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Project: A new IRE-1 dependent pathway in ER stress involving TAOK3

project duration
01/01/11 – 31/12/14
abstract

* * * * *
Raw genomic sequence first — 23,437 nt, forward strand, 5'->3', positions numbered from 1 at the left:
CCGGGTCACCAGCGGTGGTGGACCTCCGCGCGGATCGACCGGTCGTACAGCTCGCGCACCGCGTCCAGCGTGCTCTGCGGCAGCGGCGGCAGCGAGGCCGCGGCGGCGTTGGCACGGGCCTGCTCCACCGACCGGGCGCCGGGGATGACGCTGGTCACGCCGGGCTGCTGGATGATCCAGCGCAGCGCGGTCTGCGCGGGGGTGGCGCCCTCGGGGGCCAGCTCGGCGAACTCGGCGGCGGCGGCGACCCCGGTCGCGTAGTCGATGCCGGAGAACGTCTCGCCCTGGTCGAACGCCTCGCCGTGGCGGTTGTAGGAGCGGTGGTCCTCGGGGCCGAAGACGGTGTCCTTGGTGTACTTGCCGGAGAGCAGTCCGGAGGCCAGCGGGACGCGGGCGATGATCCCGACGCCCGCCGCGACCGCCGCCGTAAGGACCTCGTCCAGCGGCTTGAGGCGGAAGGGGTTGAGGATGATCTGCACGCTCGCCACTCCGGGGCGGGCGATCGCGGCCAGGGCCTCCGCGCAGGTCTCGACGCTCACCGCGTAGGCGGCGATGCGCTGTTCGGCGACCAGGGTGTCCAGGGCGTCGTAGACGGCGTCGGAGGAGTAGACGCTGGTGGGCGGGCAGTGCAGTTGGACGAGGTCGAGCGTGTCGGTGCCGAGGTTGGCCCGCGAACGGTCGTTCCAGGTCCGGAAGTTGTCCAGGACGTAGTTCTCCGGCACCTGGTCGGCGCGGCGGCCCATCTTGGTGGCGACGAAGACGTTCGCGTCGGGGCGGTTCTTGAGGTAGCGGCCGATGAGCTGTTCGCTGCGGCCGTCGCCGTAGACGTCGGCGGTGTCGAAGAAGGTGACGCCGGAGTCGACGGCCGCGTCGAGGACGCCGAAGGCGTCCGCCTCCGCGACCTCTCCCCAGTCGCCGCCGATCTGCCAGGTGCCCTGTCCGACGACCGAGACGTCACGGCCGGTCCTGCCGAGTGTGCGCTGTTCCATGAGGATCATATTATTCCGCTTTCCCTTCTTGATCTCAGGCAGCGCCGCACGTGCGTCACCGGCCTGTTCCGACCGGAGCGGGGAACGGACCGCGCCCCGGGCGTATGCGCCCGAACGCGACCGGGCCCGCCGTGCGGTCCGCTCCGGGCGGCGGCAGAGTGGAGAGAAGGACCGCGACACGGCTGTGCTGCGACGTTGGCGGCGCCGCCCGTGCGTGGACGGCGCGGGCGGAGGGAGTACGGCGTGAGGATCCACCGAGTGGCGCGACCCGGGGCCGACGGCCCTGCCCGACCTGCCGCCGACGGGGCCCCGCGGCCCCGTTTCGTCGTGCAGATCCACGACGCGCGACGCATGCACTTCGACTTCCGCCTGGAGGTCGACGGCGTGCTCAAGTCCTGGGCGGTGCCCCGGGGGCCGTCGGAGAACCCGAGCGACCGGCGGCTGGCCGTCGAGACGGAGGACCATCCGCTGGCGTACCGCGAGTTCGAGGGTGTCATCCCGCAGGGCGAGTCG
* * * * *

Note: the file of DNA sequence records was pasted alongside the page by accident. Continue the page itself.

The endoplasmic reticulum (ER) is responsible for the correct folding of newly formed proteins and their posttranscriptional modification. Unproperly folded proteins accumulate in the ER, consume chaperone molecules and lead to activation of 3 ER stress sensors: ATF6, PERK and IRE1. IRE1 is the most conserve sensor and has 2 catalytic functions: a trans-activating kinase activity and an endonuclease domain resulting in XBP1 activation. XBP1 is traditionally seens as the downstream transcription factor that causes the induction of genes that increase protein folding and restore homeostasis in the ER. Recent findings however suggest that IRE1 also leads to activation of MAP kinases like JNK, possibly linking ER stress to inflammation, autophagy and apoptosis. In this project, we will further explore the molecular biology of this pathway extensively, focusing on TAOK3 (thousand and one kinase 3, a kinase linking IRE1 to JNK activation) and uravel why deficiency of this kinase has profound effects on cells of the immune system.